Today, October 11th, marks the first ever International Day of the Girl. This special resolution was proclaimed by the United Nations in an effort to encourage a worldwide conversation about bettering girls’ lives and providing them with more opportunities for leadership. The campaign to establish Day of the Girl was driven by School Girls Unite, a U.S. based organization made up of students and young women leaders determined to support young girls’ rights. This day is about highlighting, discussing, and advancing girls’ lives across the globe. Now that’s something to celebrate!
Day of the Girl signifies a global pledge to the advancement of girls: “In reserving a day for advocacy and action by and for girls, the UN has signaled its commitment to end gender stereotypes, discrimination, violence, and economic disparities that disproportionately affect girls… including gender violence, early marriage, child labor, and discrimination at work.”
It isn’t only about the resolution, but it is a movement that is calling on girls to spread awareness within their communities about this special day by participating in the Day of the Girls Proclamation Project. The Proclamation Project encourages girls to contact their local government offices and apply for official Day of the Girl City Proclamations. There is a fantastic toolkit available to download on the Day of the Girl website to assist anyone who wants to apply.
We cover many issues that affect girls and young women on the Women You Should Know site, promoting programs and encouraging action. Day of the Girl is the next step in moving our collective advocacy forward and turning our energy and commitment into results. Get involved!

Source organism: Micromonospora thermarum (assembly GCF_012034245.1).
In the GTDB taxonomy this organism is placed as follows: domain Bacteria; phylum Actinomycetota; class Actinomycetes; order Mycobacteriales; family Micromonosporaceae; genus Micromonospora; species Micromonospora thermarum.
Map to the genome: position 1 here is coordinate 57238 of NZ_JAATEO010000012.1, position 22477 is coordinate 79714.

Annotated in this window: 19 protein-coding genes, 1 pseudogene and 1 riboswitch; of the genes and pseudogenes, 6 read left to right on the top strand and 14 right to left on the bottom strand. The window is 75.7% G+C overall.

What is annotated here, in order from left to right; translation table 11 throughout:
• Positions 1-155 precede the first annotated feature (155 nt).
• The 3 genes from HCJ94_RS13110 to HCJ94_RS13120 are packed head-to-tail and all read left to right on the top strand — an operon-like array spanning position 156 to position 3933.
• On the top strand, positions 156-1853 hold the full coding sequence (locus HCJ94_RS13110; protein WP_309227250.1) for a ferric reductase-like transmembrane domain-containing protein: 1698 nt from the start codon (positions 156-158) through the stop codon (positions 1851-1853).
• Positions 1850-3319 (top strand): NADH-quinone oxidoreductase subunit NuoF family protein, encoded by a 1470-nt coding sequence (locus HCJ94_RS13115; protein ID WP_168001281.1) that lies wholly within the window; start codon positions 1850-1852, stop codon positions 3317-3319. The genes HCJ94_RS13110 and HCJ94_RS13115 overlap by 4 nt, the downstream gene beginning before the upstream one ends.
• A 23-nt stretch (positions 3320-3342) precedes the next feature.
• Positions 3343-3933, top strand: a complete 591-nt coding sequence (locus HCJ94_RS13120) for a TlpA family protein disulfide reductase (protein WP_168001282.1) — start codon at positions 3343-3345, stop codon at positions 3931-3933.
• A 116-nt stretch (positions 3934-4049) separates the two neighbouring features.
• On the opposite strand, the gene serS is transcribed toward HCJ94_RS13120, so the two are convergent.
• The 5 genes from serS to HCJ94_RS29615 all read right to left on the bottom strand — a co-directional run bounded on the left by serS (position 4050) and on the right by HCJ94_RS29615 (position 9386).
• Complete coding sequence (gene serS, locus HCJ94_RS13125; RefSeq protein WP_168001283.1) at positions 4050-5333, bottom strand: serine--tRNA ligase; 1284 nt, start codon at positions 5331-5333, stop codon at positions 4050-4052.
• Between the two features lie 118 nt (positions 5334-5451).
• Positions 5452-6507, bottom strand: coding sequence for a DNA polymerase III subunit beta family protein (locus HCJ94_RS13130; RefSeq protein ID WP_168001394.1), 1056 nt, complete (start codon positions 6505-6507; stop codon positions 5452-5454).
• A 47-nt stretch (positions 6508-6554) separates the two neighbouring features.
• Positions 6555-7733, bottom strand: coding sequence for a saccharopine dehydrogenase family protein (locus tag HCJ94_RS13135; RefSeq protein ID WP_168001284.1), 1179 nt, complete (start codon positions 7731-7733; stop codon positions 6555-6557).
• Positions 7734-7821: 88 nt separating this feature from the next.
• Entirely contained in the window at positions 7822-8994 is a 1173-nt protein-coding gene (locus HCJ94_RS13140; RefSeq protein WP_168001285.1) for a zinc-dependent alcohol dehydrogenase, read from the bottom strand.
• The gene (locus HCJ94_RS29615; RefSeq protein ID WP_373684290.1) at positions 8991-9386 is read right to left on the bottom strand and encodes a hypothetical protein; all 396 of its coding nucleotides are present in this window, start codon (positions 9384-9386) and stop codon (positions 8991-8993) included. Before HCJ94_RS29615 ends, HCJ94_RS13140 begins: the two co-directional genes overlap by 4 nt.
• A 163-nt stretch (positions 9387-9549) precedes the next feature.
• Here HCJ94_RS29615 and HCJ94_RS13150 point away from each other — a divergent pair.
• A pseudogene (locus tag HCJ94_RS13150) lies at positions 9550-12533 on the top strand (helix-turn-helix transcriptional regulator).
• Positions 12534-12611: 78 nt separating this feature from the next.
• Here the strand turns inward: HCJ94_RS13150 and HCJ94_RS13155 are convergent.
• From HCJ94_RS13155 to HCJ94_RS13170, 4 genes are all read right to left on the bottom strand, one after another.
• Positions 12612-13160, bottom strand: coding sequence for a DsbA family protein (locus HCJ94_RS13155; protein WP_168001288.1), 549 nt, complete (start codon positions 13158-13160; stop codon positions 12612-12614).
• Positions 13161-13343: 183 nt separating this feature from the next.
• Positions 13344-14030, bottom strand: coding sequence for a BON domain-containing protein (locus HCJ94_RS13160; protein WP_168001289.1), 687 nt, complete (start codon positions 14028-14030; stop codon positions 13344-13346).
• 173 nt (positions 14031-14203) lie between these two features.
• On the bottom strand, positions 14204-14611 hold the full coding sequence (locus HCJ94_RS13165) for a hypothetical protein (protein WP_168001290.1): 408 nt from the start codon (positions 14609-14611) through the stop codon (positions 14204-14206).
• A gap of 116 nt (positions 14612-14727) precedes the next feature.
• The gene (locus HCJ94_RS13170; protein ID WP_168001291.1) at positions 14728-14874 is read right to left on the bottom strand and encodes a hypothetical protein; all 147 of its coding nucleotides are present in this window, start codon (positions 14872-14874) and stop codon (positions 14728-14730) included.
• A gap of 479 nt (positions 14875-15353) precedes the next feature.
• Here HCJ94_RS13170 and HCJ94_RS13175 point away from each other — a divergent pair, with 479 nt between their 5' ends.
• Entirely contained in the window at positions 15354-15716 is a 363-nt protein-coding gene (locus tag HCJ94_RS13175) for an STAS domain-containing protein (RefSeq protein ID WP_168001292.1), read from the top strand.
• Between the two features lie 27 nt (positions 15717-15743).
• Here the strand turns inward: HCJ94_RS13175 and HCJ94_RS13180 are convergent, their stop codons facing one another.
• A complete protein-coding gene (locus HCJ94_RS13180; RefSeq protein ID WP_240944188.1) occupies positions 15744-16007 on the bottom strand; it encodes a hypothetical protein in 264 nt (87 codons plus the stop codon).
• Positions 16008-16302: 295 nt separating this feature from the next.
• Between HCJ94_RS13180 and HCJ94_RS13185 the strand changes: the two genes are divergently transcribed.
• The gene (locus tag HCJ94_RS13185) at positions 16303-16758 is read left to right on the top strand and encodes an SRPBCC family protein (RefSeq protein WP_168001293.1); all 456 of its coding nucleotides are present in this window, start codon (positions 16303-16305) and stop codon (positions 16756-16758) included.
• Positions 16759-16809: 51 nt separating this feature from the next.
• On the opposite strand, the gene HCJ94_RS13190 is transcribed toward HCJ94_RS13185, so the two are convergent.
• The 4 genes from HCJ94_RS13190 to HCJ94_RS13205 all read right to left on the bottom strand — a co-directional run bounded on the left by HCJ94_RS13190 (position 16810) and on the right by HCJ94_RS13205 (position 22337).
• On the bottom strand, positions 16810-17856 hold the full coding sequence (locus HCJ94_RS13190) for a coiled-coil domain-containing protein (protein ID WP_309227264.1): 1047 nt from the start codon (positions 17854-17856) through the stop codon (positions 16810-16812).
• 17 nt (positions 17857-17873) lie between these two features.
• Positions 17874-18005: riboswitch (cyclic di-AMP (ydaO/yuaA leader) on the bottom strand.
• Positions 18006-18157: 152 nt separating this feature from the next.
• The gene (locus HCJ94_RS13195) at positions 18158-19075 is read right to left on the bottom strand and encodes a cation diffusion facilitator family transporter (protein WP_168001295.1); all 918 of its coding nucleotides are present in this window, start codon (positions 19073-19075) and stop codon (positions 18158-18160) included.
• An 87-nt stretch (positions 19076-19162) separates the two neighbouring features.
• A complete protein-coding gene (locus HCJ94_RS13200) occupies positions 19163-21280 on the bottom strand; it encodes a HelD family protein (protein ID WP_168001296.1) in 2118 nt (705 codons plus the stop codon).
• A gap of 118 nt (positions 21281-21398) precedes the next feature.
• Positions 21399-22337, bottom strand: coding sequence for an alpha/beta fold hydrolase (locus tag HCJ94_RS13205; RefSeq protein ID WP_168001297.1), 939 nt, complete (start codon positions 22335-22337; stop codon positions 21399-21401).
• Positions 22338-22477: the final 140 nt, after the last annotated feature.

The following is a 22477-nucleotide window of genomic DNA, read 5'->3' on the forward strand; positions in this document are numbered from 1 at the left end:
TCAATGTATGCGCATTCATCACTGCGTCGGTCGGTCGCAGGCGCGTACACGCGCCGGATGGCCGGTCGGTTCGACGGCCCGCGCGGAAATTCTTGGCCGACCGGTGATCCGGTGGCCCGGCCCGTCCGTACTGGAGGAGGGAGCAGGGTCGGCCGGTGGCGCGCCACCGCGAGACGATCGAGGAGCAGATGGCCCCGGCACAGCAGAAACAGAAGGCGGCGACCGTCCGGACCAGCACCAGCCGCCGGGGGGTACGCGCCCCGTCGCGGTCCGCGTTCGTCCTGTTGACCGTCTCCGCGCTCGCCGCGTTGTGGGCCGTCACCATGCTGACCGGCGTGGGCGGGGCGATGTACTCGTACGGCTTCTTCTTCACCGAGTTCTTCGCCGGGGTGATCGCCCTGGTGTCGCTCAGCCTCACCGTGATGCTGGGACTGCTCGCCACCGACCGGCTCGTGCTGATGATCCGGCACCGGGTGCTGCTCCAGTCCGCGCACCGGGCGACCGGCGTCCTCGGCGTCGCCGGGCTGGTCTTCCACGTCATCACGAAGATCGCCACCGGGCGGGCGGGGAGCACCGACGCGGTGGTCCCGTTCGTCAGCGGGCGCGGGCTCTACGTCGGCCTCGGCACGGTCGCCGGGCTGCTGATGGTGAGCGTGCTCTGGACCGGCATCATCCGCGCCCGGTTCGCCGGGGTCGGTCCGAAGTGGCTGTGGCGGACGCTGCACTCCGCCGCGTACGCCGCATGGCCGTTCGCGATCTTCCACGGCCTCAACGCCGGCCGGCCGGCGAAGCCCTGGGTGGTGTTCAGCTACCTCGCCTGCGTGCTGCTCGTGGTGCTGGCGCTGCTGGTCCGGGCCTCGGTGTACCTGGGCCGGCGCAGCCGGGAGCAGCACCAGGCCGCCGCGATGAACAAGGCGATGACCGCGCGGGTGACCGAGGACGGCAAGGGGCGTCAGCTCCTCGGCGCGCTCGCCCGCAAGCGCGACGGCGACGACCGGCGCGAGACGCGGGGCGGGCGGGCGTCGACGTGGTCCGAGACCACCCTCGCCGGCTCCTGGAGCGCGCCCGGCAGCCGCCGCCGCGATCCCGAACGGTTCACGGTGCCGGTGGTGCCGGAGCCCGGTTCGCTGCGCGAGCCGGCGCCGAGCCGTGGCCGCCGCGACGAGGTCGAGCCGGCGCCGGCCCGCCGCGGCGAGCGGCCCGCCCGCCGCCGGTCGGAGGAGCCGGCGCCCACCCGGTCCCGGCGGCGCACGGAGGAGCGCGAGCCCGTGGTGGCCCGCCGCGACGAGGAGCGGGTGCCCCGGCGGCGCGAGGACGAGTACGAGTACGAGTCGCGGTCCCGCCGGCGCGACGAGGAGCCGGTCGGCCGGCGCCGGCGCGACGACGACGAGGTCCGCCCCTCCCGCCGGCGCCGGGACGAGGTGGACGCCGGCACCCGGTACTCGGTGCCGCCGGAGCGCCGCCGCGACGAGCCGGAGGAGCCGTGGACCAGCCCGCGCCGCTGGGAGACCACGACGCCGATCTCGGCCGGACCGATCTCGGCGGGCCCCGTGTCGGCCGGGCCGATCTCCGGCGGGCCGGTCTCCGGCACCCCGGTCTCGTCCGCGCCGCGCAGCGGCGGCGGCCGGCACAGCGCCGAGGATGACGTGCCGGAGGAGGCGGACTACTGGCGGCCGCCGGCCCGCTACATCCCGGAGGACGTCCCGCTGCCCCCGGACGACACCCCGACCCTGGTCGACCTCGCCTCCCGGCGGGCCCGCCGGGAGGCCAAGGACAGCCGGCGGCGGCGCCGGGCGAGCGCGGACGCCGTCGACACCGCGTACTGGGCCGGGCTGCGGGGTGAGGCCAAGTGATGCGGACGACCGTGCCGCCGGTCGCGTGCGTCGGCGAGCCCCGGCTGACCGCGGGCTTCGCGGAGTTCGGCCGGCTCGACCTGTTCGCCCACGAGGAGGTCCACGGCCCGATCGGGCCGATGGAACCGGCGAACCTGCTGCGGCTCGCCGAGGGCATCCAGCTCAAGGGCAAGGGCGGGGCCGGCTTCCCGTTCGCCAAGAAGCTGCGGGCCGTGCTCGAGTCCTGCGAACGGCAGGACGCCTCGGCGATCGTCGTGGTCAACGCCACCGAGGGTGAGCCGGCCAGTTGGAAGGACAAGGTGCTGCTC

Important Facts About Girls Today
Illiteracy: By 2015, females will make up 64% of the world’s (adult) population who cannot read.
School Dropout: Only 30% of girls in the world are enrolled in secondary school. In America, the dropout rate is worse for boys but one in four girls does not finish high school, and the dropout rate is even higher for minorities.
Forced Marriage: One in seven girls in developing countries is married off before the age 15.
Violence: In the US more than half (54%) of all rapes of females happen before age 18. One in 5 high school girls has been physically or sexually abused by a dating partner. Worldwide children as young as age 11 are forced to work as prostitutes. Some estimates have as many as 1.2 million children being trafficked every year.
Body Image: More than half (54%) of 3rd-5th grade girls worry about their appearance and 37% worry about their weight.